Preservation is as guaranteed as justification. When He justifies someone, He gives to them eternal life, He preserves them. Faithful. 1 Thessalonian 5:24, “Faithful is He who calls you and He also will bring it to pass.” If He called you in the beginning, you’ll be there at the end. It’s just that simple. And there are many verses that say the same thing. Second Timothy 4:18 comes to mind. “The Lord will deliver me from every evil deed and bring me safely to His heavenly Kingdom.” Isn’t that a wonderful confidence? The Lord will deliver me from every evil deed and bring me safely to His glorious heaven. What a promise.
Now, as I said earlier, there’s going to be sin but it’s not the unbroken pattern. Let me just kind of sum this idea up. I’m going to be kept if I’m a true believer, and so are you. Why? The Word of God promises it. “He that began a good work in you will perform it until the day of Jesus Christ.” This life is eternal. The Word of God promises it. The power of God makes it possible. We were saved by His power, and if He could save us when we were enemies, He can keep us now that we’re friends.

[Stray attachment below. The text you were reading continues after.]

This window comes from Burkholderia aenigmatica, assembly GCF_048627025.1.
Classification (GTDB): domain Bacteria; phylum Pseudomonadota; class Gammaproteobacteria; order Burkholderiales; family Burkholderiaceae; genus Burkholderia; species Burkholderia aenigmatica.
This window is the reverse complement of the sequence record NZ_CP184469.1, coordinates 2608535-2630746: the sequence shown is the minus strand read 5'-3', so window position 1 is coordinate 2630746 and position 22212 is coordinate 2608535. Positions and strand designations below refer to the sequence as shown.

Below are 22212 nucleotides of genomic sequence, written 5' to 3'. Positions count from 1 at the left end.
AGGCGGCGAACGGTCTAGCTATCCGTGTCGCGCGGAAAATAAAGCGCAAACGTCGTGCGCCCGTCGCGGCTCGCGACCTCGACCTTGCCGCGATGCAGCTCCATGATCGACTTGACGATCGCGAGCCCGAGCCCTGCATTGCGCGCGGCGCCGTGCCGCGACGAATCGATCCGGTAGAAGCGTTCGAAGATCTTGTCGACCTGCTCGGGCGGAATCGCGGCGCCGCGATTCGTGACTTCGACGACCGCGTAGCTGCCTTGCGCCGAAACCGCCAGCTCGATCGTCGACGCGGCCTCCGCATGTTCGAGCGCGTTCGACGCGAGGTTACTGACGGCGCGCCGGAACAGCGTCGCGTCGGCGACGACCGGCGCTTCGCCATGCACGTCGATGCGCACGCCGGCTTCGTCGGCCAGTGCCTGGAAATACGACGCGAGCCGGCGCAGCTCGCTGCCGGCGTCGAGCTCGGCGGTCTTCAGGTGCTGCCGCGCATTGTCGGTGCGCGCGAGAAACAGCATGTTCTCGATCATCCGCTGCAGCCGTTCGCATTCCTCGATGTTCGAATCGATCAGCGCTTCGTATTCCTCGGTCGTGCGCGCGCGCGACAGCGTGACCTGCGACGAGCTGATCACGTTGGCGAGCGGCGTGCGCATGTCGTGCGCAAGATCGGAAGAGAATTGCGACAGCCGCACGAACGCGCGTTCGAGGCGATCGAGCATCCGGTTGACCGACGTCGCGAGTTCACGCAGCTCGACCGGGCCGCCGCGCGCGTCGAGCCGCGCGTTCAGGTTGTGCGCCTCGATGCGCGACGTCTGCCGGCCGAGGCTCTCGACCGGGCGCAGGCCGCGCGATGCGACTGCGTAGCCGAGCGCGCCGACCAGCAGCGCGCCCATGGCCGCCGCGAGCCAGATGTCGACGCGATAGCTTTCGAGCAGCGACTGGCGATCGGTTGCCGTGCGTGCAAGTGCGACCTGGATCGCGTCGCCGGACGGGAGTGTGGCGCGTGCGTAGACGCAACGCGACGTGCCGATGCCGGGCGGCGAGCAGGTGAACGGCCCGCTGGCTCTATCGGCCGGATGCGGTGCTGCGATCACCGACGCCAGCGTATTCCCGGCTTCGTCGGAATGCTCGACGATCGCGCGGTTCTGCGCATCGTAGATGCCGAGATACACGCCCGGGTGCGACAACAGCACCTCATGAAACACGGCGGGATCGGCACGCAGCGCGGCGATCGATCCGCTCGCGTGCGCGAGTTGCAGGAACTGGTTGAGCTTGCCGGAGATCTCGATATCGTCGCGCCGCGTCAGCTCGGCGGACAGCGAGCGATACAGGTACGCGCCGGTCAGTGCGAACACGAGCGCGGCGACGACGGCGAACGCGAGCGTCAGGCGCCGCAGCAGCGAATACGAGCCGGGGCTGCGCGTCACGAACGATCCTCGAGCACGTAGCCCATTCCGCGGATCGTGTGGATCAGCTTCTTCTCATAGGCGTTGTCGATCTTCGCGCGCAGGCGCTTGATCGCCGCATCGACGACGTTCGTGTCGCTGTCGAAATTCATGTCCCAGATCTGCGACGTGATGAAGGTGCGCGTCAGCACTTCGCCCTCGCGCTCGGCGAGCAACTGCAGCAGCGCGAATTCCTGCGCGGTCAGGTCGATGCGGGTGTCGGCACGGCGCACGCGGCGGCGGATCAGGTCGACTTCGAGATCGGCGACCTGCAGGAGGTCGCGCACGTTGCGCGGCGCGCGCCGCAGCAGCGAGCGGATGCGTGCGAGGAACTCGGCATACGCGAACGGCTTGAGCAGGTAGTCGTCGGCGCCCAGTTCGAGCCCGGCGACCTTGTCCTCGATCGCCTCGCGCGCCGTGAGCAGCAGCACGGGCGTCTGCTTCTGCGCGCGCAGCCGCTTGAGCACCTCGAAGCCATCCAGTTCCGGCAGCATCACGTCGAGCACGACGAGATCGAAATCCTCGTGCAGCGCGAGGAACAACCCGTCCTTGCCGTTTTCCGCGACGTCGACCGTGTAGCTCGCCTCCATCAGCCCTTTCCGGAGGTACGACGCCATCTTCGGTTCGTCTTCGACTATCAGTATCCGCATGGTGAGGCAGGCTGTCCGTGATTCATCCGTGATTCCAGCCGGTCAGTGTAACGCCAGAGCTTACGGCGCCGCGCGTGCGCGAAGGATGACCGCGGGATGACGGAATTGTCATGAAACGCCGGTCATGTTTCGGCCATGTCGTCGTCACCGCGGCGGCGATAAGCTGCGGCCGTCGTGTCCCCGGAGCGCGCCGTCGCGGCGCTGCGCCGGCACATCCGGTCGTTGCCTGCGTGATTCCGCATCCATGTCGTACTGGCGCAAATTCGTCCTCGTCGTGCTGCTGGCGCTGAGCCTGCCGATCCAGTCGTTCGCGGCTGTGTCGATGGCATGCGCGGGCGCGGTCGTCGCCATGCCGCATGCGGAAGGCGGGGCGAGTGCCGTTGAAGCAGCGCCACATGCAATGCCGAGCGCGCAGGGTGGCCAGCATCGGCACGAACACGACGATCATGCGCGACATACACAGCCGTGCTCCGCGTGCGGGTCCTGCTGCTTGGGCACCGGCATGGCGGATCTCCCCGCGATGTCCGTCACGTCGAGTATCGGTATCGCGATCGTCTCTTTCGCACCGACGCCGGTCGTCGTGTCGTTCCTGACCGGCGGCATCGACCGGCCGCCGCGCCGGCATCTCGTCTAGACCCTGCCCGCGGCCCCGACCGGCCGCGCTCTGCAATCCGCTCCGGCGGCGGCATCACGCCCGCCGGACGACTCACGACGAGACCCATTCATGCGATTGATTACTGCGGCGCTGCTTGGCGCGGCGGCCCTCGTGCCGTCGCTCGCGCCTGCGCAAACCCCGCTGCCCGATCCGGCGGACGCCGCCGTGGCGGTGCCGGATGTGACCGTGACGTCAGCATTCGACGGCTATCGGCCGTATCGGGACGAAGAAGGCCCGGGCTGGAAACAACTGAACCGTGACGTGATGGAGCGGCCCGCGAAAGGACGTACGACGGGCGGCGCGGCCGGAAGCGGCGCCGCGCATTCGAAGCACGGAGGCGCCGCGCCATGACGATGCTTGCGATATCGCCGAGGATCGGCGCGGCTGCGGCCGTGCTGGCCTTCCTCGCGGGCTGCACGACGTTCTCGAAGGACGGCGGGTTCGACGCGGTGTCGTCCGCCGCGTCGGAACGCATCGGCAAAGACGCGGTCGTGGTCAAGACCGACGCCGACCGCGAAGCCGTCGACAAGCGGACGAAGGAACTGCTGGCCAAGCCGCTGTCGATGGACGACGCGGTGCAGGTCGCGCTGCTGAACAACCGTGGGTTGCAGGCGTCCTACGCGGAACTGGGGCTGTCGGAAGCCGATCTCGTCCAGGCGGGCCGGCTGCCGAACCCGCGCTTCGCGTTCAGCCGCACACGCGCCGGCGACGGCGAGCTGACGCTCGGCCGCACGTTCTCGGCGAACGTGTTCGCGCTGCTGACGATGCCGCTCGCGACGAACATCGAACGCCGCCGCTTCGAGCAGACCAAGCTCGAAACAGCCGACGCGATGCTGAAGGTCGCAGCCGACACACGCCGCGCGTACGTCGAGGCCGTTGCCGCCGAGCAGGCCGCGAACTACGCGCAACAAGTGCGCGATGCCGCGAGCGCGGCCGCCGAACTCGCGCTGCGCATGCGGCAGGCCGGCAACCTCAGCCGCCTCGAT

In Romans 5 chapter 5 and verse 10, that very important verse that basically says this by referring to the greater and then the lesser. “If while we were enemies we were reconciled to God through the death of His Son, much more having been reconciled, we’ll be saved by His life.” In other words, if He could - if He could do the great work in saving us by His death, He can do the lesser work in keeping us by His ever living to make intercession for us.
So the Word of God secures us forever. The power of God secures us forever. And I think we could add the purpose of God, that God predetermined before the foundation of the world who He would save, wrote their names down, and He will bring all of them to glory. You could add as well the prayer of Christ secures us. Again, it’s back in that seventeenth chapter of John where Jesus - I think it’s verse 11 - says - yes - “I’m no more in the world yet they themselves are in the world. I come to thee. Holy Father, keep them in thy name, the name which thou hast given me, that they may be one, even as we are.”